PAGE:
Emergency Room reports treatment times better; more upgrades on way
Patients appearing at the Indian River Medical Center Emergency Room are being seen faster by healthcare professionals and getting discharged slightly more quickly than was the case two years ago, with only half as many walk-ins giving up and leaving before treatment, according to new data.
The latest numbers from the hospital, gathered from Dec. 1, 2014 to May 1, 2015, show the average ER wait until seeing a healthcare professional decreasing by 24 minutes and the average wait until discharge from the ER to go home decreasing by four minutes under the management of ApolloMD, which replaced Emergency Physicians of Central Florida a year and a half ago.
But the most dramatic improvement – the number of patients who get tired of waiting and walk out of the ER before being seen – decreased from four percent to two percent.
For those ill enough or badly enough injured to warrant admission, the average wait-time from being registered in the ER to being admitted was essentially unchanged, increasing slightly from five hours and 36 minutes to five hours and 40 minutes.
In what the hospital called an effort to “improve the ER” in 2013, it ended the contract with Emergency Physicians of Central Florida on Nov. 30, 2013, terminating ER physicians amid much controversy, and brought in Apollo MD to manage the ER and hire new physicians, including a few from the old group.
The beginning performance numbers under Apollo management during its first five months on the job, from December 1, 2013 to May 1, 2014, were disappointing – showing an increase from almost a six-hour wait to admission to a six and a half hour wait, the wait until discharge increasing by 30 minutes, and the rate of patients who left before being seen remaining at four percent.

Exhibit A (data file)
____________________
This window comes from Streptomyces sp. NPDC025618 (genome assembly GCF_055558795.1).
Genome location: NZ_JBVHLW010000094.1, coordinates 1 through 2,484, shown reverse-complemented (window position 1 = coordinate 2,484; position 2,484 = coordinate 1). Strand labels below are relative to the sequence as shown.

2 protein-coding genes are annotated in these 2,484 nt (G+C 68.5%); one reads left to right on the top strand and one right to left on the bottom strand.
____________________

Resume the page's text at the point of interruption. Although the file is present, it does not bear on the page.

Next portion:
At a recent hospital board meeting, staff reported on the challenges faced by the Emergency Room and steps planned or underway to improve performance.
Chief operating officer Steve Salyer said the hospital has 34 ER rooms for patients but needs 37 in the summer and 43 in the winter, and getting to that number had been “a struggle with the architecture.” But, said Salyer, the hospital was adding nine rooms to get to the needed 43.
To further improve the ER, Salyer said, the hospital would add 16 more beds for taking blood pressure, temperature and other measures to diagnose and treat ER patients, would recruit a pharmacist and would form a “culture committee” to study how to improve “communication, morale and leadership” among employees.
Also, in June, said the COO, the ER would have 24-hour a day “phlebotomy coverage” to draw and examine blood. And, in July a new ER medical director and associate director would begin working at the hospital.
Further, he said the ER computer system had become “more user friendly,” and Apollo management staff planned to visit the medical staff offices more frequently to improve the relationship of doctors to the ER.
Asked by board chairman Wayne Hockmeyer about a survey of ER employees that showed low morale, Salyer said morale problems had been partially caused by the hiring of “people not as competent” as those already working in the ER during season in an attempt to deal with an increase in patient numbers.
“In season we were desperate for staff and were bringing in warm bodies to work in the ED. You can appreciate how that would frustrate you. But you’re starting to see smiling now,” Salyer told the hospital board chairman.
“I call this a turnaround,” said Hockmeyer. “The key is not to backslide or cynicism will sink back in very quickly. Let’s keep on this.”